When I read earlier this year that J.D. Salinger had died, I remembered Holden Caulfield, the alientated teenage narrator of his 1951 novel, The Catcher in the Rye, riding in a cab through Manhattan — a key literary image of my own adolescence (although of course the book's appeal lay not in its images but in its attitude). I also thought of book banning — that peculiarly American pastime in which Catcher has played such a prominent part since the mid-20th century — which figured significantly in my adolescence, too.
Recalling Salinger in The New Yorker, Adam Gopnik writes about a man in his 40s who loved Catcher in the Rye but feared that his own son would find the milieu too distant to connect. No problem: “the boy grasped it to his heart as his father had, as the Rough Guide to his experience.”
It seems remarkable that a novel presumably based partly on Salinger's own prep school experience before World War II has spoken so strongly to kids growing up generations later, and just as strongly — albeit in different ways — to people who worried about those kids' moral development. Despite the profanity and sex, it's also hard to see why a relatively tame book of that vintage kept provoking adult outrage long after sex and drugs and rock-and-roll became integrated into the adolescent lifestyle. But the history speaks for itself:
“Selected in 1963 by the U.S. Information Service as ‘one of the 12 post-World War II American novels most likely to last,’” Pamela Hunt Steinle writes in In Cold Fear, “by 1981 Catcher had the dubious distinction of being at once the most frequently censored book across the country and the second most frequently taught novel in the public schools.”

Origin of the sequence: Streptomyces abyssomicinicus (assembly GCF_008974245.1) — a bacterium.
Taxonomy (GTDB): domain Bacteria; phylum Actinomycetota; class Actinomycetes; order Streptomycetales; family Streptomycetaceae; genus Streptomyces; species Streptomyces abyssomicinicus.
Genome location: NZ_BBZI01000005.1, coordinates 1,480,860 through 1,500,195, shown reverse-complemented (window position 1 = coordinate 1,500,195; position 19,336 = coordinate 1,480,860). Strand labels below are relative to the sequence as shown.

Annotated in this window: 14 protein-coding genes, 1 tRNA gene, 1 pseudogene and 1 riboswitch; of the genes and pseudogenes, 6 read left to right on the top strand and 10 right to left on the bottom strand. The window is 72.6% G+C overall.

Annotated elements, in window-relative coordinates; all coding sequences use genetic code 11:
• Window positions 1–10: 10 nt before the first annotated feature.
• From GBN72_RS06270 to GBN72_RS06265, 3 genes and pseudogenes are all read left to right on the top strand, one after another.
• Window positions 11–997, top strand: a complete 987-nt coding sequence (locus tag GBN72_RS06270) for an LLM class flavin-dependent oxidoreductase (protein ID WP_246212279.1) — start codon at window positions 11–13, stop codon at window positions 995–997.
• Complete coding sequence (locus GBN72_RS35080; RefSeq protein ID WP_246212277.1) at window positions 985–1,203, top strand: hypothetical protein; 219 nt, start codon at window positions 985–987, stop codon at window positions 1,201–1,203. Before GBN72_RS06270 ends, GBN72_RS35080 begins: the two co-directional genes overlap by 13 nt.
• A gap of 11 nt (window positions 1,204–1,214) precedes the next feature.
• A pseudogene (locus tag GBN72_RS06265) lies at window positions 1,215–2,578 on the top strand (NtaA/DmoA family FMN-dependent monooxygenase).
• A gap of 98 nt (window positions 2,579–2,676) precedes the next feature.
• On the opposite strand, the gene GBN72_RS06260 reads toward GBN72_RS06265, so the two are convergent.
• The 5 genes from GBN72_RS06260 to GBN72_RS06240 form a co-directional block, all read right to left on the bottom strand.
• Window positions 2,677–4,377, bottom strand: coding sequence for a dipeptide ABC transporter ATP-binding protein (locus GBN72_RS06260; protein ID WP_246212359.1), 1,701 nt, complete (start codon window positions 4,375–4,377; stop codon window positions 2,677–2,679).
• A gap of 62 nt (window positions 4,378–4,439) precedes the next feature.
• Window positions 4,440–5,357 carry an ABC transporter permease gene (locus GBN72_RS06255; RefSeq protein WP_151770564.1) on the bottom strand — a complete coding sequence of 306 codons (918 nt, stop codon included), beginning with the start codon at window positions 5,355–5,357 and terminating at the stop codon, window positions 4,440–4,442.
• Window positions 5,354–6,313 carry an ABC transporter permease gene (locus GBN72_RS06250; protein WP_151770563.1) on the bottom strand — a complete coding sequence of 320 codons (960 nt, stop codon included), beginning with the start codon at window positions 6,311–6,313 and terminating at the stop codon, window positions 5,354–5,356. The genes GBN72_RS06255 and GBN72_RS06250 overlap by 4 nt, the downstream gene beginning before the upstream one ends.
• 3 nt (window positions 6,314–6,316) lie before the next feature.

“What makes [Catcher in the Rye] especially interesting,” the BBC observed in 2003, “is that it has been banned in many countries at one time or another and still remains on the banned list in areas of the USA. As well as containing 'vulgar and obscene language', drunkenness, prostitution, delinquency and references to sex it has also been accused of being: 'anti-white' (1963 - Columbus, Ohio), being part of a 'communist plot to gain a foothold in schools' (1978 - Issaquah, Washington). . . . Catcher in the Rye gained even more notoriety in 1981 when Mark Chapman approached John Lennon on the steps of the Dakota Hotel, New York and shot him five times killing him. Chapman then removed his copy of Catcher in the Rye from his pocket, signed by Lennon earlier that morning, and tried to read it.”
“Since its publication,” the American Library Association (ALA) says on its website, “[Catcher in the Rye] has been a favorite target of censors.” The site then lists a long series of bannings and attempted bannings from 1960 to 2001. “In 1960,” it says, “a teacher in Tulsa, Okla. was fired for assigning the book to an eleventh grade English class.The teacher appealed and was reinstated by the school board, but the book was removed from use in the school. In 1963, a delegation of parents of high school students in Columbus, Ohio, asked the school board to ban the novel for being 'anti-white' and 'obscene.' ”
In the eye of the right beholder, it turned out to be anti-almost everyone. The ALA reports that it was “[c]hallenged in the Waterloo, Iowa schools (1992) and Duval County, Fla. public school libraries (1992) because of profanity, lurid passages about sex, and statements defamatory to minorities, God, women, and the disabled.” The book was also “[c]hallenged as required reading in the Corona Norco, Calif. Unified School District (1993) because it is 'centered around negative activity' ” and “[r]emoved by a Dorchester District 2 school board member in Summerville, SC (2001) because it 'is a filthy, filthy book.' ” And, oh yes, as we already know, it was “[r]emoved from the Issaquah, Wash. Optional High School reading list” too.
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